Sarah named this post after the chorus of a Grimes song. Artwork by Sarah.
There’s something really isolating, and sometimes almost haunting about walking in the dark by yourself.
Half of the time, I don’t really take note of it. I may have had a long day at uni, I may have worked a late shift, I might be coming home from a party. I don’t usually pause to think, like the rest of the human population. It’s fine. I just need to get somewhere. Sometimes it feels even liberating, to walk the streets alone and to feel like you’re at this strange state where you’re the only person in the world and the silence about you feels eternal.
Yet, it is not a feeling that is infinite. It is fleeting. It only lasts in that moment and when it’s not there, when I’m not exuberated or even feeling impartial towards my current circumstances, I tend to feel wary of the enveloping darkness.
I think it’s important to add that I live in a pretty safe area. The closest thing to criminal activity here in the last decade that I’ve witnessed was when someone broke into the house next door, but even then I don’t think anything was stolen. Or when I passed a drunken gentleman jovially pissing on the local Blockbuster’s sign late one night. He asked me to join him, to which I politely declined. The only graffiti tag I’ve seen around here is a sticker of some guy’s head (which is the greatest thing ever, by the way). These cases of destruction of property hardly affect my sleeping patterns.
And yet, when I am on my lonesome in the dark, there is still this consuming feeling of vigilence. It as if I am an animal in the wilderness initiating its survival mechanisms as David Attenborough narrates; I go into something like panic mode, and I feel instantly more aware of everything in my surroundings. I feel like prey in the dark. I feel vulnerable. The thing is, there isn’t a predator most of the time. If there is, they’re only a potential threat in the slightest. I have never been in a situation where I have been on my own, where I have been hassled by arseholes of human beings (that has thankfully only happened when I’ve been with other people).
I am fearful of the dark and the way that it so illusively covers everything in its wake. That there could be something or someone out in the black of the night and I wouldn’t know because I am a stupid homo sapien who has really shitty night vision and who also happens to be a member of a diurnal species, so it’s not like I can fall back on any buddies out and about doing their thing because they’ll generally be in bed or inside watching late reruns of SVU. Meanwhile, there is a part of me that is scared that a brutal re-enactment of that show will happen, and Detectives Stabler and Benson will discover my corpse next to a jacaranda tree the next morning. (What are they doing in Australia? I WAS DEEMED A SPECIAL VICTIM. THIS IS WHAT THEY ARE ALL ABOUT. THESE ARE THEIR STORIES.)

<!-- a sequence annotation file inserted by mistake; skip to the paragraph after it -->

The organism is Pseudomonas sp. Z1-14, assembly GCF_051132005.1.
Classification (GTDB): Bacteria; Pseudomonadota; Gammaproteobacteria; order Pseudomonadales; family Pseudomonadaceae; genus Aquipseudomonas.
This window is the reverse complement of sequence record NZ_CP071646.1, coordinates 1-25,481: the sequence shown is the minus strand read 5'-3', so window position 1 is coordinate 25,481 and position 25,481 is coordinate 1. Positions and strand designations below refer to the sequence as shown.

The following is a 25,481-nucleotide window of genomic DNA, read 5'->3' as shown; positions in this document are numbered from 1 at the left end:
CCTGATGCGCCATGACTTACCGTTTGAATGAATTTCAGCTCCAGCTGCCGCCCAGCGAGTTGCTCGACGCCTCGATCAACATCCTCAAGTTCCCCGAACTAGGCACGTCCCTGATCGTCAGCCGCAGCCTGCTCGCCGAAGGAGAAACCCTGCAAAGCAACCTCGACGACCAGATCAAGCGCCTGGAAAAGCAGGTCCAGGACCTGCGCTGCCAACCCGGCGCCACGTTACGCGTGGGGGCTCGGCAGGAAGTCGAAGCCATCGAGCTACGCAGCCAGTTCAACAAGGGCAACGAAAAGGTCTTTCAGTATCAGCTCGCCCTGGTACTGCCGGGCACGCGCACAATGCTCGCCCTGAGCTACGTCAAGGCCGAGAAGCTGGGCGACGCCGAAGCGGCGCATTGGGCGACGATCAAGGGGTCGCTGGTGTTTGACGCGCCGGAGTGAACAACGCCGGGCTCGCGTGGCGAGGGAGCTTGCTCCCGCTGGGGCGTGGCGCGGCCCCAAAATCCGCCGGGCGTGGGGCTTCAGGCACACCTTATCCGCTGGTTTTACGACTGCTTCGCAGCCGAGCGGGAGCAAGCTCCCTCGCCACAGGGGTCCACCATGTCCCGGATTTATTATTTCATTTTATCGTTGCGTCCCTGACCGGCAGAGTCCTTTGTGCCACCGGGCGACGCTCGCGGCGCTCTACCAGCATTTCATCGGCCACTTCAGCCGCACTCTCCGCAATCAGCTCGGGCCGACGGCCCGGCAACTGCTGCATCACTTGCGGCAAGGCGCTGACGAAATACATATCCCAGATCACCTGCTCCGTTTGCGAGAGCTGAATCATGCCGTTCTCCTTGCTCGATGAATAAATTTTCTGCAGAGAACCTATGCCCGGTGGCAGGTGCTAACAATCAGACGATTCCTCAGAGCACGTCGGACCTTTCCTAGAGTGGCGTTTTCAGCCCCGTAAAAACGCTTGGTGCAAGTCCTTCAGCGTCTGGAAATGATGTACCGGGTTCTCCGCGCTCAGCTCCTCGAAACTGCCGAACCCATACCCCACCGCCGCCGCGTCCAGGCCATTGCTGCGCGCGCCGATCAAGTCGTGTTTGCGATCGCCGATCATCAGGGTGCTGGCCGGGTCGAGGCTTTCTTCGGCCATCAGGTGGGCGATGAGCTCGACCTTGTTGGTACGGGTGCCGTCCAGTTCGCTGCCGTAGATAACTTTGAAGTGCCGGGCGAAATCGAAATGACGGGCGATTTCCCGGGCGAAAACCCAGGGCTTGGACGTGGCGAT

More than anything, what contributes to this fear is my gender. I was recently watching Donald Glover (Troy in Community) perform his comedy act, Weirdo. (Don is a 10/10 would recommend comedian by the by.) He mentions in one part how when he lived in downtown LA and whenever he had girls over late at night, they would always ask to be walked to their car and he never really fully understood why until he had the realisation that they were scared of being attacked. “That’s ridiculous,” he says. “As a grown man, I never have to think of that. Rape isn’t around the corner for me, like it is for a woman, which is so messed up.”
Girls are told all of their lives, to be scared of men. I shit you not. Everything is a risk for girls, from going out alone to what they wear. I was being told from the age of ten, (at least that’s the earliest I can remember) to be careful about what I would say and how I would act around boys. When I hit puberty, the warnings only increased in number and urgency. Girls are supposed to do everything to prevent being targeted, as if it is their fault, because they just happened to be born with a certain set of genitalia. This is perplexing, considering that no one chooses what chromosomes they receive. Unless I was asleep at the time and just fucking missed out, in which case I missed out on the most significantly life-changing decision I could ever make, and my pre-embryonic self is an absolute moron. Rape is the only sin where CHILDREN are told not “don’t do it” but “don’t get raped”. And grown men never have to worry about this, but a little girl will have this crippling dread instilled in her for the rest of her life.
Even if like I mentioned before, there isn’t a creep, there is always the tickling trepidation tucked away that there is one. Grimes’ song Oblivion is all about this. Her lyrics are so direct in saying, “And now the walk about, after dark / It’s my point of view/ If someone could break your neck / Coming up behind you, always coming and you’d never have a clue”. And maybe still, there are some of you out there that will dismiss this as a childish fear. You’ll tell me to install a night light and that there are actually some on sale down at Bunnings’, with nice kitty cut outs.
The truth is, I am generally more wary of the dark than I was a child. Then, the night was just what it is. It was shadowy and black. You occasionally heard weird noises, but it was fine. It happened every 12 hours. You got used to it. Now, it’s more about what it hides. And when you’re out there, the night renders you naked to whoever is out to get you, stripping you of all of the security you felt before. That’s the most terrifying thing about the dark; that is it is the most unapologetically saturated embodiment of the unknown. And nothing is more chilling than the unknown.